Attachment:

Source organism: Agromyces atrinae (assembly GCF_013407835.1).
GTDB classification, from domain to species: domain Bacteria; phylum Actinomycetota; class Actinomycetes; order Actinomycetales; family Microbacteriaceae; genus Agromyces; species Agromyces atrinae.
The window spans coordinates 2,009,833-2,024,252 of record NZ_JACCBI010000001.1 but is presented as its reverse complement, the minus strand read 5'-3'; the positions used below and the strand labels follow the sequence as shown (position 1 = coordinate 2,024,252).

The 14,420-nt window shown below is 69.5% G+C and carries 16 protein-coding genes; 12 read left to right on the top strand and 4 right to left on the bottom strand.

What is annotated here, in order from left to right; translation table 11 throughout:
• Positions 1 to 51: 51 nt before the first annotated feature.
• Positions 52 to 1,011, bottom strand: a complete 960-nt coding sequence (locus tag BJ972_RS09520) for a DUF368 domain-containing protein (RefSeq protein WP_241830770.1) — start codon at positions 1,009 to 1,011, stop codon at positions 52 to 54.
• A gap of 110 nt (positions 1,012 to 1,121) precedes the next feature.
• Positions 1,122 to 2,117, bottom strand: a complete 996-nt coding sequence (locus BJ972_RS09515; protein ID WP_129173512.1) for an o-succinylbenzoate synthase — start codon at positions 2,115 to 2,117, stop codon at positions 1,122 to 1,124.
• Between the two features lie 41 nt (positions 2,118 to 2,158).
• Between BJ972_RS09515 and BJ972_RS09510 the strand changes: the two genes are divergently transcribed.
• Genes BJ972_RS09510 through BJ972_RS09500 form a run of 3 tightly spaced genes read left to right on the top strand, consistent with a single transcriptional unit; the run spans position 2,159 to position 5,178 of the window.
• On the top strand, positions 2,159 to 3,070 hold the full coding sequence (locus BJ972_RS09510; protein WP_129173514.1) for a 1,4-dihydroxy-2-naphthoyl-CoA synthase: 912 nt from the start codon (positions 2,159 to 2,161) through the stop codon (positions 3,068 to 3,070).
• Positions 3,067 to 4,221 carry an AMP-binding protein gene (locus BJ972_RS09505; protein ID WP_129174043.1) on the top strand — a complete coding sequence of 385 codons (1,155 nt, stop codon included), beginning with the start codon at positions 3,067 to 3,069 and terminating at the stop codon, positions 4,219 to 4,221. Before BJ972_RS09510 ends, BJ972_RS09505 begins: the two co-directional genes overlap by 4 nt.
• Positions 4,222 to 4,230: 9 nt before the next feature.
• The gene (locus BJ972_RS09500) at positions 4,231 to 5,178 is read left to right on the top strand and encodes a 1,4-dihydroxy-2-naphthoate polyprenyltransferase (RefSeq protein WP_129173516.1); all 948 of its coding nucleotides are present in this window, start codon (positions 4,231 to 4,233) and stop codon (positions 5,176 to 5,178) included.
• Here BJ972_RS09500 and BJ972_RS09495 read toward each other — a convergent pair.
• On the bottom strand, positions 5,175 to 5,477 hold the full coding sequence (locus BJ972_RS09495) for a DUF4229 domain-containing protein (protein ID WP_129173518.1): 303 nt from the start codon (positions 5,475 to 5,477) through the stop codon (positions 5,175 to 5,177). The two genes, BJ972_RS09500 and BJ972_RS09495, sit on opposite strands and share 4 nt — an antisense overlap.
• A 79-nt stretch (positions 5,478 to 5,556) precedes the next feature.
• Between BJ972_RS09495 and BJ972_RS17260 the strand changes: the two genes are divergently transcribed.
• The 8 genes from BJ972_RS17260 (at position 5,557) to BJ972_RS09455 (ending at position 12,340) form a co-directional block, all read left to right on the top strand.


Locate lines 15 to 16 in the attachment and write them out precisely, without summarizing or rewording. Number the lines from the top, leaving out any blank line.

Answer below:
• Positions 4,222 to 4,230: 9 nt before the next feature.
• The gene (locus BJ972_RS09500) at positions 4,231 to 5,178 is read left to right on the top strand and encodes a 1,4-dihydroxy-2-naphthoate polyprenyltransferase (RefSeq protein WP_129173516.1); all 948 of its coding nucleotides are present in this window, start codon (positions 4,231 to 4,233) and stop codon (positions 5,176 to 5,178) included.